cubist treescape graphite pencil drawing

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Berg en Dal – 02-05-23

Returning to Cubist Styling

This graphite pencil drawing ‘Berg en Dal – 02-05-23’ is a welcome change from 9 consecutive impressionist landscapes I made. Somehow I felt attracted to do a cubist one, remembering some oldies from the past. Actually I always thought Filosofendal (Valley of the Philosophers) – 20-10-15 was a good one. However, I didn’t get much response to it at that time but I matched my ambitions back then. Naturally, I was in the midst of my cubist discoveries and a lot happened since then. My roundism revolution evolved throughout the years and I made a lot of surrealist art works. Anyway, you never know how the wind will blow. So I let myself carry away on whatever wind as whim may blow. Tomorrow winds can change.

A Well-Known Place

Strangely this drawing resembles my last one a bit with regard to the lighting. I was quite happy with the tonal rhythym in that one. Consequently I felt inclined to do another one but more styled. Being a bit bored of landscapes around me I dug into my pile of reference pictures and found this smashing one of Berg en Dal. It’s a place not far away from where I was born and raised. In fact I know it rather well, situated in the hills to the east of Nijmegen. Of couse I made a whole series in the past. Once in a while I return there to dwell in its forest and hills. Quite ridicilous for foreigners, I guess. Elevation differences are really not that extreme, a mere 120 meters but that’s a lot in The Netherlands.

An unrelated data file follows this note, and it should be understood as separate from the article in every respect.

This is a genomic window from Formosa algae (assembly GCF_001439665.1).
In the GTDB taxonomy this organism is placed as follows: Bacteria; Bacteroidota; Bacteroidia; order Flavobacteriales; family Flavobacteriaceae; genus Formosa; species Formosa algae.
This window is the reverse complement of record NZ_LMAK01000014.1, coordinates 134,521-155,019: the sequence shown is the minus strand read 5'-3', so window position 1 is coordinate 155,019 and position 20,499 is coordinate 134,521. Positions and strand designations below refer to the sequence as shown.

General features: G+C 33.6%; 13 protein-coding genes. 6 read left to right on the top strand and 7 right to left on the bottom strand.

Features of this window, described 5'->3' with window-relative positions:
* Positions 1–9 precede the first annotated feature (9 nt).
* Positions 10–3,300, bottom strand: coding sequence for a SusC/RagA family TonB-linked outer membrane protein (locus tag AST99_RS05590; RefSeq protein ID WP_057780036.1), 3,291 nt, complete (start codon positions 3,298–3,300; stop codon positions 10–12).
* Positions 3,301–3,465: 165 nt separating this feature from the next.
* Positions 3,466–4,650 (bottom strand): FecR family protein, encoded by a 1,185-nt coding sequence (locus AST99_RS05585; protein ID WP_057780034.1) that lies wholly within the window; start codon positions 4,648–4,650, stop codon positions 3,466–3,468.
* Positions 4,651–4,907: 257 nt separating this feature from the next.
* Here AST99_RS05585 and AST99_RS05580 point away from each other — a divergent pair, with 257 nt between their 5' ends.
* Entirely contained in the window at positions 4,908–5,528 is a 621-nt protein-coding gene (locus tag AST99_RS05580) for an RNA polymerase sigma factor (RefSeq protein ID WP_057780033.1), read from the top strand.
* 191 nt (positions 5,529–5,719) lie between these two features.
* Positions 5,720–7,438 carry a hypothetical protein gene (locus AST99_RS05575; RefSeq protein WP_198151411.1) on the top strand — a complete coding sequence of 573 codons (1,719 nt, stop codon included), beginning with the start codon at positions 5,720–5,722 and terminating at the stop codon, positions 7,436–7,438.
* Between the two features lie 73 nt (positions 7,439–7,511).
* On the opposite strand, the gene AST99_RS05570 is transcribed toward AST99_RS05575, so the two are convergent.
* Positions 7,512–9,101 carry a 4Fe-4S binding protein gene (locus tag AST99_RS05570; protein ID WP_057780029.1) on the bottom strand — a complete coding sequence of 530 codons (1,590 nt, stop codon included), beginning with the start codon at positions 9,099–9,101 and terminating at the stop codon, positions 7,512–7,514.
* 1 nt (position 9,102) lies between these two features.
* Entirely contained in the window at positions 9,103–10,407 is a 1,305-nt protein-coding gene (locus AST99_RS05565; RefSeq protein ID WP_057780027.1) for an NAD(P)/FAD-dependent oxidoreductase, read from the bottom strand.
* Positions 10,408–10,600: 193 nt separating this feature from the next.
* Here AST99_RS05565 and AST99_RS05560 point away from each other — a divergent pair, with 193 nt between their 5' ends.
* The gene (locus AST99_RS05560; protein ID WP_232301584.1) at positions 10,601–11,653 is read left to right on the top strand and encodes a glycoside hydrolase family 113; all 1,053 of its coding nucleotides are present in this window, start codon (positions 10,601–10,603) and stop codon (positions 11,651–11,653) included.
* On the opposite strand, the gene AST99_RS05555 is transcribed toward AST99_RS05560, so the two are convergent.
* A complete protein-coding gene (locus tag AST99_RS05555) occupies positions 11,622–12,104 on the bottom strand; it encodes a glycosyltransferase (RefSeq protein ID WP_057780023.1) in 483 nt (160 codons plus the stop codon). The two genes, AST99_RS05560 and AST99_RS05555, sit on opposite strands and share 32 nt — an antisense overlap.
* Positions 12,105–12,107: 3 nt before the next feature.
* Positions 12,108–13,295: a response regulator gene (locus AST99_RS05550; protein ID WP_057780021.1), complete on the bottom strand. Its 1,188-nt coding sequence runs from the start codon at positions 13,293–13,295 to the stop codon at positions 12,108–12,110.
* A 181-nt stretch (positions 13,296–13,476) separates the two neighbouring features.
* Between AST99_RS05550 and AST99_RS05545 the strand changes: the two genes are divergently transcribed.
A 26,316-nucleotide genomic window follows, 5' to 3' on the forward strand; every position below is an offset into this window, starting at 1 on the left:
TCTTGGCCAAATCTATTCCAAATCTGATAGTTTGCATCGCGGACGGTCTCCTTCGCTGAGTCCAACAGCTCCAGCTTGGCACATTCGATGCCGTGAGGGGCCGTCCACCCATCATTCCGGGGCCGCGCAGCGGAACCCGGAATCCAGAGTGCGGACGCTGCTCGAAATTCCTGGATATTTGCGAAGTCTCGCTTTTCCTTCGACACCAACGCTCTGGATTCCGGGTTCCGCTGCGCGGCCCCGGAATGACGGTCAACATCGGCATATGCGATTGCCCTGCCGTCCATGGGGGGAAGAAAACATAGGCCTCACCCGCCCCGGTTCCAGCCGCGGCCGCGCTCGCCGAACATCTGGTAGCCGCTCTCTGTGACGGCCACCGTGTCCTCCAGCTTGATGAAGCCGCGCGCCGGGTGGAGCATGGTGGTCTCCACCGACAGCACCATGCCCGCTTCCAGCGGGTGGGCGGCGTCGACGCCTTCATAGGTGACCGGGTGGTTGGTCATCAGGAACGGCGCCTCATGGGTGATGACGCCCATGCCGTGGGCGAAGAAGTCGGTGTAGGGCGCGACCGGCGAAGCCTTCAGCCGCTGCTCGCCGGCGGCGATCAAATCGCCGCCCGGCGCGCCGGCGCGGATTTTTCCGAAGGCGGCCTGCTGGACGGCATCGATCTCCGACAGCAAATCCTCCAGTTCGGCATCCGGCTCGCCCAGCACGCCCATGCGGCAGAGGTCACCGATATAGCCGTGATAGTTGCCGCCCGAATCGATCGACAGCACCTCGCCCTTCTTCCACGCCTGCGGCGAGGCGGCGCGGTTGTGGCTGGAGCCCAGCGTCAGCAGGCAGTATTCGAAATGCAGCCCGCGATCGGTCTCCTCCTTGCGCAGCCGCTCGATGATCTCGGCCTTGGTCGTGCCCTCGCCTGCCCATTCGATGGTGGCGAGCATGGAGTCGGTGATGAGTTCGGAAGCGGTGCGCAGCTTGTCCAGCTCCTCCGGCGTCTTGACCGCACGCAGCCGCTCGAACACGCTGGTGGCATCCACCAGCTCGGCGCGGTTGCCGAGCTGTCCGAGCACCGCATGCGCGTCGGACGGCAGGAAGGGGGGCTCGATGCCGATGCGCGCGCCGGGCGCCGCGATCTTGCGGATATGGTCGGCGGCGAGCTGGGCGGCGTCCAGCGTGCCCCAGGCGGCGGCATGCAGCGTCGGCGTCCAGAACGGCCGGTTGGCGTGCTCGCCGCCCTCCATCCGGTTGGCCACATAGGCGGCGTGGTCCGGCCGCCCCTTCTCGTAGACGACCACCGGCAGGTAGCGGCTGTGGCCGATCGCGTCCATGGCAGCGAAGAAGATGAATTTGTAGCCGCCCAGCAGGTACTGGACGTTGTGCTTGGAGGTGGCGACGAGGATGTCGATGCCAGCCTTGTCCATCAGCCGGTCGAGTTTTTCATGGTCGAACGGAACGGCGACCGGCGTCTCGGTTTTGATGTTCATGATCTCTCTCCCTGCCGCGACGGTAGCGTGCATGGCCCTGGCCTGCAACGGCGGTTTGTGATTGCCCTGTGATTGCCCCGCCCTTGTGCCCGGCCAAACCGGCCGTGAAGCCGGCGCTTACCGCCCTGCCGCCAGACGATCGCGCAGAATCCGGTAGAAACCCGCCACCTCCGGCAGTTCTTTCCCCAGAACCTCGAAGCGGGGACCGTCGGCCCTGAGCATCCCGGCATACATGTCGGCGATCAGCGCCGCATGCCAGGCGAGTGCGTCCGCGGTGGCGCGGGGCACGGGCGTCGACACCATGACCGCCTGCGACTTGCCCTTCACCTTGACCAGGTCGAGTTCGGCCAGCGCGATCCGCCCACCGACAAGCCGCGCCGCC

The Actual Spot

The actual spot where this picture was taken is very near to the one I based an earler pastel on. That was ‘Berg en Dal 01 (2014)’. I think I might have taken it on the samel path called ‘Wyler’. The view as depicted here is directed in the length of the path. Winding downhill it leads to the village of Beek and offers some nice vistas in between. The challenge was to keep track of the path lingering downwards through all the trunks,leafs and branches. Therefor I only indicated them in the back rudimentarily. No details. I kept those for the front. Some suggestions of pebbles and leaves.


Last but not least, I dedicate this drawing to my niece Carla Akkers who remains in the last days of her life on earth. I got the call from her sister Mieke finishing this drawing. Much too young to leave I take comfort in the thought she must have known this beautiful place as well. It’s near to where she was also born. May the play of light and dark through leaves in nature accompany you to the other side.

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Graphite pencil drawing (Sakura 0.5 mm, 4B) on Winsor & Newton Bristol board paper (21 x 14.8 x 0.1 cm – A5 format)

Artist: Corné Akkers

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